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Thursday, Aug. 29, 9:30 am

Thursday August 29 is not the first day of the Fall 2002 semester at Baruch. But its the first day on which the Colleges entering freshmen will glimpse the challenges and joys of academic life.

Continuing a tradition now in its third year, Baruch College freshmen will begin their academic career with a shared experience, a book assigned to each new studentand some words from the author. This year, Colson Whitehead, author of John Henry Days, the assigned text, will be the Convocation Speaker. Hell address the freshmen at 9:30 am in Mason Hall, on the first floor of 17 Lexington Ave., as part of "Baruch Beginnings," a day of initiation and orientation. Whiteheads well-receivedbook contrasts the legend of John Henry, the steel driver, and Americas heroic age of industrialism with the somewhat shallow and jaundiced life of the contemporary hack journalist who is his prototype of success and struggle in U.S. society today.

Baruch College President Ned Regan and Provost David Dannenbring will welcome students to the college in a ceremony in which senior college officials participate in full academic regalia. During the day, in addition to meeting their fellow students and exploring the l7-story Newman Vertical Campus that will be the hub of their lives for the next FEW years, the students will be offered guided tours of Baruchs spectacular Athletics and Recreation Complex (The ARC), open for the first time this semester. But the centerpiece of the day will be Mr. Whiteheads talk and the seminars that will immediately follow the Convocation.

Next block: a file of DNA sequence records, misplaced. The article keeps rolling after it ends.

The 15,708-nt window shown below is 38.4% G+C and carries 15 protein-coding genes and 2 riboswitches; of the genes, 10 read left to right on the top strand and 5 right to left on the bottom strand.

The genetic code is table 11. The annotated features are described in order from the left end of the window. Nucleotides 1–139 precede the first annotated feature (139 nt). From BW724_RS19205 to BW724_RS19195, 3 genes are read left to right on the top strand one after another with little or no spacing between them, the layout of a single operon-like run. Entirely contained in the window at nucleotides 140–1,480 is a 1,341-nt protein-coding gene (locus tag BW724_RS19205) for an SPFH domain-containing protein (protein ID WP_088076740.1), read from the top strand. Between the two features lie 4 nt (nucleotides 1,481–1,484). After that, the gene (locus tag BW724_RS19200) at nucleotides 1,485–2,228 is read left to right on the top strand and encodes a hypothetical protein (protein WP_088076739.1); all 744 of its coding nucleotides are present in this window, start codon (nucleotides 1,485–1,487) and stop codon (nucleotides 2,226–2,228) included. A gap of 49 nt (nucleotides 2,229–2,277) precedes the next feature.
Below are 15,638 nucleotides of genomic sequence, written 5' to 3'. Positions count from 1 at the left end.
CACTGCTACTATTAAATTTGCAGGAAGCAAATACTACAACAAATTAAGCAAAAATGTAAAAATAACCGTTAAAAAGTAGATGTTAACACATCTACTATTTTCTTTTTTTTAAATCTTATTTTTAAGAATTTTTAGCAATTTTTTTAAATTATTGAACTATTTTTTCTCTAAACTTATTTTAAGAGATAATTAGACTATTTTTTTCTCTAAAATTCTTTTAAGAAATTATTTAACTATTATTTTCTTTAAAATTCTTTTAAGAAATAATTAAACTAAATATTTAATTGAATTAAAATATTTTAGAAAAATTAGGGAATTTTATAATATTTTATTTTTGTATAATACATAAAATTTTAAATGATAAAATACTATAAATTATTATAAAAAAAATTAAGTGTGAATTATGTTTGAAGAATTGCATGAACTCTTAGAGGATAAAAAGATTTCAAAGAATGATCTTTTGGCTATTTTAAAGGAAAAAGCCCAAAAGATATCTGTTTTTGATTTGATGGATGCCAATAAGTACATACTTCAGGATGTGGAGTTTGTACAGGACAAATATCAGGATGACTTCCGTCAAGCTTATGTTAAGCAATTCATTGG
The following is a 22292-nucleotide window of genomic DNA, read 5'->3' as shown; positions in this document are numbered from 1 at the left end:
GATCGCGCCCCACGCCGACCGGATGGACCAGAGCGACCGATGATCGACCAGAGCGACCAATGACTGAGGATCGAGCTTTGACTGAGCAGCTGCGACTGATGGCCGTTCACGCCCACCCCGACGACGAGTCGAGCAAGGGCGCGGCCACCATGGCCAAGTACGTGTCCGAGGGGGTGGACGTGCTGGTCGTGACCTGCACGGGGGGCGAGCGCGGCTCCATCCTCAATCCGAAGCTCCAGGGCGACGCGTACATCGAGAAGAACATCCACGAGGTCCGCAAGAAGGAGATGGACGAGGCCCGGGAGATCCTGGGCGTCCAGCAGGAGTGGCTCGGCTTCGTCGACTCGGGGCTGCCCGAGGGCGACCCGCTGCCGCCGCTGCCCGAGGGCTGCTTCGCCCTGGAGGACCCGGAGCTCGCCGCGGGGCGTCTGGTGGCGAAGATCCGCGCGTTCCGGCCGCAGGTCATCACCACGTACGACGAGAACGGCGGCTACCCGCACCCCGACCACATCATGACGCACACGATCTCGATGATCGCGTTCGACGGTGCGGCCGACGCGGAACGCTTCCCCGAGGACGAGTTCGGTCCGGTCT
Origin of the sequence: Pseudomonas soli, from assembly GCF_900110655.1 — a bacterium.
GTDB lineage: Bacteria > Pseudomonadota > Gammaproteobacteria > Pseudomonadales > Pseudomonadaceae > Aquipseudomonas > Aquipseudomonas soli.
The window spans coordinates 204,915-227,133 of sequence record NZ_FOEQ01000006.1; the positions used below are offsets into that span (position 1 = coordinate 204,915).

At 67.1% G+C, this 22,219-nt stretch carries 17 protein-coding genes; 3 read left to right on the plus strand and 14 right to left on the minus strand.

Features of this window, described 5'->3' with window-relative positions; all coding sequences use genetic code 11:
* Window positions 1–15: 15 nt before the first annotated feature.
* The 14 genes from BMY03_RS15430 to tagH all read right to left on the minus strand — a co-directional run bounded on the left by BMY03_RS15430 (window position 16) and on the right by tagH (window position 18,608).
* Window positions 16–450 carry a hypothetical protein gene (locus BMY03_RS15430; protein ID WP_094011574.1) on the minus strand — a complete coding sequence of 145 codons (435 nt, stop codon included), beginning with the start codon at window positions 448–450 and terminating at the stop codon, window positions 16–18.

Asked about the relevance of John Henry Days for todays students, Mr. Whitehead said he hoped the book might help them to think about "the heroics of daily life. Each generation has its own set of challenges," he noted. "Even though contests such as John Henrys battle with the machine dont take place today, we each have our own contest, our own machine that were fighting."

Whitehead, who grew up in New York City, noted that convocations and inspirational speakers notwithstanding, "there is no way to really be prepared for college. Whatever you expect to happen, wont. You can have all the pens and notebooks ready, but some of the most important aspects of college you cant study. Your ideas of what its all about change rapidly within the first month."

A preliminary scan of the demographics of the freshman class reveals a greater-than-average number of students from Long Island andfor the first time in 20 yearsa 50/50 ratio between the sexes. James Murphy, Assistant Vice President for Enrollment, said he couldnt account for the turnaround. "For the past two decades at Baruch, women have consistently outnumbered men by about 60/40," he said. "This year, the men have caught up."

PHOTO OP.Coverage Invited.

Zane Berzins
Vince Passaro (212 802-2916)


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